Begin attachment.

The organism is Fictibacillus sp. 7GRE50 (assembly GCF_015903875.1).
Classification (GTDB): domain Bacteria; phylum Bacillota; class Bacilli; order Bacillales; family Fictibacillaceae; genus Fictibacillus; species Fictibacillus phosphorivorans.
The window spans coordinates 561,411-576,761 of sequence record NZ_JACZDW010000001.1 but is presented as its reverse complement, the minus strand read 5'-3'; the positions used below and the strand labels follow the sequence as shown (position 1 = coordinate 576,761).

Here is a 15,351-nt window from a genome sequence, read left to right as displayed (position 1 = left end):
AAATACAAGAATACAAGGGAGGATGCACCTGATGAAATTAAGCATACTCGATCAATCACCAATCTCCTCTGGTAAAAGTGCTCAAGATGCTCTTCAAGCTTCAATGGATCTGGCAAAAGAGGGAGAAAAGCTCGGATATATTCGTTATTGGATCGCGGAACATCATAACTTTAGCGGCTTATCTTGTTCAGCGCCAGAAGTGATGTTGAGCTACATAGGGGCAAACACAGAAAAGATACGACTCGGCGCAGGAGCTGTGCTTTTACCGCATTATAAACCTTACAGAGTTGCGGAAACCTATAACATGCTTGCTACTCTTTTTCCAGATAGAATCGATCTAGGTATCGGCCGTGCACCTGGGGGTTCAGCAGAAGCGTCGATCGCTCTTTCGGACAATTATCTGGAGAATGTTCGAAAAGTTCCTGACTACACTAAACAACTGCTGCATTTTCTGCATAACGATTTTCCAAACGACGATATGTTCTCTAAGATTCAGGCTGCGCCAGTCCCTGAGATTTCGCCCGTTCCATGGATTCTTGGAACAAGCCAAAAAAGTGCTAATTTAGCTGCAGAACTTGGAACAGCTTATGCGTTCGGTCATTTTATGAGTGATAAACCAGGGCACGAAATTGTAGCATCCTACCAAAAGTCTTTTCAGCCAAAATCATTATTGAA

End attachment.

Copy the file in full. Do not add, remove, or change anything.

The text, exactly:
The organism is Fictibacillus sp. 7GRE50 (assembly GCF_015903875.1).
Classification (GTDB): domain Bacteria; phylum Bacillota; class Bacilli; order Bacillales; family Fictibacillaceae; genus Fictibacillus; species Fictibacillus phosphorivorans.
The window spans coordinates 561,411-576,761 of sequence record NZ_JACZDW010000001.1 but is presented as its reverse complement, the minus strand read 5'-3'; the positions used below and the strand labels follow the sequence as shown (position 1 = coordinate 576,761).

Here is a 15,351-nt window from a genome sequence, read left to right as displayed (position 1 = left end):
AAATACAAGAATACAAGGGAGGATGCACCTGATGAAATTAAGCATACTCGATCAATCACCAATCTCCTCTGGTAAAAGTGCTCAAGATGCTCTTCAAGCTTCAATGGATCTGGCAAAAGAGGGAGAAAAGCTCGGATATATTCGTTATTGGATCGCGGAACATCATAACTTTAGCGGCTTATCTTGTTCAGCGCCAGAAGTGATGTTGAGCTACATAGGGGCAAACACAGAAAAGATACGACTCGGCGCAGGAGCTGTGCTTTTACCGCATTATAAACCTTACAGAGTTGCGGAAACCTATAACATGCTTGCTACTCTTTTTCCAGATAGAATCGATCTAGGTATCGGCCGTGCACCTGGGGGTTCAGCAGAAGCGTCGATCGCTCTTTCGGACAATTATCTGGAGAATGTTCGAAAAGTTCCTGACTACACTAAACAACTGCTGCATTTTCTGCATAACGATTTTCCAAACGACGATATGTTCTCTAAGATTCAGGCTGCGCCAGTCCCTGAGATTTCGCCCGTTCCATGGATTCTTGGAACAAGCCAAAAAAGTGCTAATTTAGCTGCAGAACTTGGAACAGCTTATGCGTTCGGTCATTTTATGAGTGATAAACCAGGGCACGAAATTGTAGCATCCTACCAAAAGTCTTTTCAGCCAAAATCATTATTGAA